Psychosocial Determinants of Nutrient Intake in Girls
To better understand the determinants of nutrient intake in black and white adolescent girls and to examine the effects of nutrient intake and eating behaviors on obesity, a significant risk factor for CVD.
|Study Start Date:||August 2002|
|Study Completion Date:||July 2007|
|Primary Completion Date:||July 2007 (Final data collection date for primary outcome measure)|
Studies have documented the importance of eating behavior as a modifiable risk factor for the development of obesity and cardiovascular disease (CVD). The burden of obesity and CVD is not equally distributed in the population; women from ethnic minority populations are particularly likely to be obese and to have higher rates of CVD and stroke than white women.
The study determines the extent to which psychological and familial factors contribute to nutrient intake in black and white girls, beyond the well-established effects of ethnicity and socioeconomic factors. Specifically, the aims of the project are the following: 1) to provide a detailed developmental description of eating behaviors and nutrient intake in black and white girls and to examine the "clustering" of certain eating behaviors (e.g., skipping meals and snacking) into eating patterns; 2) to determine the clinical significance of eating behaviors and eating patterns by examining their contribution to nutrient intake and the development of obesity; 3) to examine the role of psychological and familial factors as determinants of eating behaviors, eating patterns, nutrient intake, and obesity in black and white girls. Capitalizing upon the availability of extensive data collected prospectively among an exceptionally well-maintained cohort of 2,379 black and white females over a 12-year period (from ages 9-10 to ages 21-23), the study applies innovative analytic procedures to further the scientific understanding of the determinants of nutrient intake and eating behaviors in adolescent girls. Participants were assessed annually for ten years as part of the National Heart, Lung and Blood Institute Growth and Health Study (NGHS) with measurements of anthropometry, food intake, eating and weight related attitudes and behaviors and family cohesion. Parents also provided information about weight, eating, and family environment at two assessments. In a subsequent study with the same sample, structured clinical interviews were conducted to determine history of psychiatric disorders and risk factors for eating disorders. Adult weight was also measured.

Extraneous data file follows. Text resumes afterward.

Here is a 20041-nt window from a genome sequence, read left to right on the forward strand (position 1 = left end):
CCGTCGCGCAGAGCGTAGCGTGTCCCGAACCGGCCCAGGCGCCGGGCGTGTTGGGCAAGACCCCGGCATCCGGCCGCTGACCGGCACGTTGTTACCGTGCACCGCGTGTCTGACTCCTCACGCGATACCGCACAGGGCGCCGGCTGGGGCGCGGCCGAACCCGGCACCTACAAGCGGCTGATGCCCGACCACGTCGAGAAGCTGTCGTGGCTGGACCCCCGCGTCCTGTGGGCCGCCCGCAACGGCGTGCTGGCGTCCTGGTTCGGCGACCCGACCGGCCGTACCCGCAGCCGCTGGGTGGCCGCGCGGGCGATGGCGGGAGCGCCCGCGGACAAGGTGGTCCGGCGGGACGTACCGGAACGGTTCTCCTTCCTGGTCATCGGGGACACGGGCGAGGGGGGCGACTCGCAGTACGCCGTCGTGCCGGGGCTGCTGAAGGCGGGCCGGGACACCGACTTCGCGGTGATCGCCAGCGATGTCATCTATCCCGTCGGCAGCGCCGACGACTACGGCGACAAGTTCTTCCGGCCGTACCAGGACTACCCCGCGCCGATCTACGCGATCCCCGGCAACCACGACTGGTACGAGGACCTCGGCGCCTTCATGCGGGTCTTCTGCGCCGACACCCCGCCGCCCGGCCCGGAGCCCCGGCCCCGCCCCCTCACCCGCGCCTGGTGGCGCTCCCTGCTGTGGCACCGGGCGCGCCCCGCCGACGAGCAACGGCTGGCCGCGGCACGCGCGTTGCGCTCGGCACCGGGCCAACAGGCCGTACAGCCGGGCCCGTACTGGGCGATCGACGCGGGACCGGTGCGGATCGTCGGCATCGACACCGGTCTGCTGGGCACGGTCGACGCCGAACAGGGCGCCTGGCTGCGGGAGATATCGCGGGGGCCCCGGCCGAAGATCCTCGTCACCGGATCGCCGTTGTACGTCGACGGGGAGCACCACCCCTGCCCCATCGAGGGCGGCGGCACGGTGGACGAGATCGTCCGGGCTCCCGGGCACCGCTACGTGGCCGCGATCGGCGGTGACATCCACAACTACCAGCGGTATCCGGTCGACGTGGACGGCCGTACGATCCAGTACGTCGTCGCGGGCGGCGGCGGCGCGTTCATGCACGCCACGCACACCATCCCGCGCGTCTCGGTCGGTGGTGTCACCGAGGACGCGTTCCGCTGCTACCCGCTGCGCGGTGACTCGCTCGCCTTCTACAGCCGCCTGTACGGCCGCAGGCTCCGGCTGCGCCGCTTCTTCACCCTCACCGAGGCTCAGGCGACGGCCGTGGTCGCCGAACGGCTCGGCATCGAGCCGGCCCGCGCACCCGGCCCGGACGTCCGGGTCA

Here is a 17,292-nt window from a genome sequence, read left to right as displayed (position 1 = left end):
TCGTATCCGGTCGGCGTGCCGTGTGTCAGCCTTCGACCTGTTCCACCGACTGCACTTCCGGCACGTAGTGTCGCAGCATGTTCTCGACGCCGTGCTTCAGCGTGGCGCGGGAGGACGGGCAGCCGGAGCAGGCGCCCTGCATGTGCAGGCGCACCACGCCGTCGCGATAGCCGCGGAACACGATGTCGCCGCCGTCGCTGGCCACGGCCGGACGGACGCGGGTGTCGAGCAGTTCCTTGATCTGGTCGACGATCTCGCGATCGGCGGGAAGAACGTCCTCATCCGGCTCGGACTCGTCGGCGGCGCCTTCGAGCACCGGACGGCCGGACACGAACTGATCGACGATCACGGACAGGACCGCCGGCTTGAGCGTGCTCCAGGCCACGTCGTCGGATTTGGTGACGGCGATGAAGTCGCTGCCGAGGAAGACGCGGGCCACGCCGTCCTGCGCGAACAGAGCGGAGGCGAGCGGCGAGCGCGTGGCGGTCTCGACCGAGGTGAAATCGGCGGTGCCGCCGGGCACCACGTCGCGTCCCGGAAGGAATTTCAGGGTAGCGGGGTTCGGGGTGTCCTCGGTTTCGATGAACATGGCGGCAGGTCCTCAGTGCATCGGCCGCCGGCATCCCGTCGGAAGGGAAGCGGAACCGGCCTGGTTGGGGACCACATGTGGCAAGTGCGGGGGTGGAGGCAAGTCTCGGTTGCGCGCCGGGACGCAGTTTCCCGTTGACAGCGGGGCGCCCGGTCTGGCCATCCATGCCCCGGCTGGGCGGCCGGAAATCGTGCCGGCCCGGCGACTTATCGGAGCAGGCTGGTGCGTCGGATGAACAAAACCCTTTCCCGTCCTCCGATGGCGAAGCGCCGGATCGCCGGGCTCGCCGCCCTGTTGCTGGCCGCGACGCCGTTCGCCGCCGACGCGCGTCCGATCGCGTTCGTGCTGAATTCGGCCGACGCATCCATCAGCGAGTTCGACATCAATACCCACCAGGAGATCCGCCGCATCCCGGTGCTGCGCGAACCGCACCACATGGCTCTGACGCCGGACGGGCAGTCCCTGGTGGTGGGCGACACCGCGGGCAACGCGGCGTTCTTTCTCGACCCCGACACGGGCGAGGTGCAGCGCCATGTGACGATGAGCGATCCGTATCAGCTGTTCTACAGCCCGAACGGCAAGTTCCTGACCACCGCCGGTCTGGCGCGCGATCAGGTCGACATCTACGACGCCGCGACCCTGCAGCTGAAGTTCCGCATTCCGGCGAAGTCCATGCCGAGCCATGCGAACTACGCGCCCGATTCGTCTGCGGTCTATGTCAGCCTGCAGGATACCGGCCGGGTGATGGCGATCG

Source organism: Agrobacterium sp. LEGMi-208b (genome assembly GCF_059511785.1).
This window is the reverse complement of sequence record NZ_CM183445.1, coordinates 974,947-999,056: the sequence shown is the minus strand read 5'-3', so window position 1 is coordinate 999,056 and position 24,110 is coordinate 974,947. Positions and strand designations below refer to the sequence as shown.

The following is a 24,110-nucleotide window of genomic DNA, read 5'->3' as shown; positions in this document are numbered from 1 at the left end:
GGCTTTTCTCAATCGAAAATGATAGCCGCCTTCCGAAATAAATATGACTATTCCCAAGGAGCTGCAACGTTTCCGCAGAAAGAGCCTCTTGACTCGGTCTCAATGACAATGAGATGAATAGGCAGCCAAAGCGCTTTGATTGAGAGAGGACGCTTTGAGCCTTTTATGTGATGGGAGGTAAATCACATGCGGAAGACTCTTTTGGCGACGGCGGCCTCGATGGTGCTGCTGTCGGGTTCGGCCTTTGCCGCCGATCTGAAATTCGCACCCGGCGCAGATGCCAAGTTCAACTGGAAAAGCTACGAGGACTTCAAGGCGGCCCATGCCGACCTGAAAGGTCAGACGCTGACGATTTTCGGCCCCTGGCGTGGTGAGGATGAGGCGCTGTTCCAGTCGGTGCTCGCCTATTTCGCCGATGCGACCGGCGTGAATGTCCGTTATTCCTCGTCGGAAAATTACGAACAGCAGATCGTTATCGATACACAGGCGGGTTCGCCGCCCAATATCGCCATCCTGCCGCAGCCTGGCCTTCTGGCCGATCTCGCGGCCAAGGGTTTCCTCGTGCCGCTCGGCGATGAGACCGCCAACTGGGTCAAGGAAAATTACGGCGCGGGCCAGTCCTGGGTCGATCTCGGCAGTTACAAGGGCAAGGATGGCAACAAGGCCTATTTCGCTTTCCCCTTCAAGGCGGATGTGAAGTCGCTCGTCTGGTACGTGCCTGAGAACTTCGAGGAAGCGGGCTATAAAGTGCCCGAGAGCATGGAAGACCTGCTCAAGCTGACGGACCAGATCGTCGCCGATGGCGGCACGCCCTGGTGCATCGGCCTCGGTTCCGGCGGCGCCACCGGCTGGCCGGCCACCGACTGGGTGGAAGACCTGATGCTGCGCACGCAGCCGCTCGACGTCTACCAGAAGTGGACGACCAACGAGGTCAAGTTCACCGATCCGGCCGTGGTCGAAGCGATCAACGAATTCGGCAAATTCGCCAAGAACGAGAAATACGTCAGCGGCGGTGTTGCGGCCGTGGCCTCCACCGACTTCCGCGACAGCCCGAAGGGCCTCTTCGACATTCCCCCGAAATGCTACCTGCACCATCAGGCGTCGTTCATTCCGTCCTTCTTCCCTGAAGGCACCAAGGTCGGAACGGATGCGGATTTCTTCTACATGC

|Investigator:||Ruth Striegel-Moore||Wesleyan University|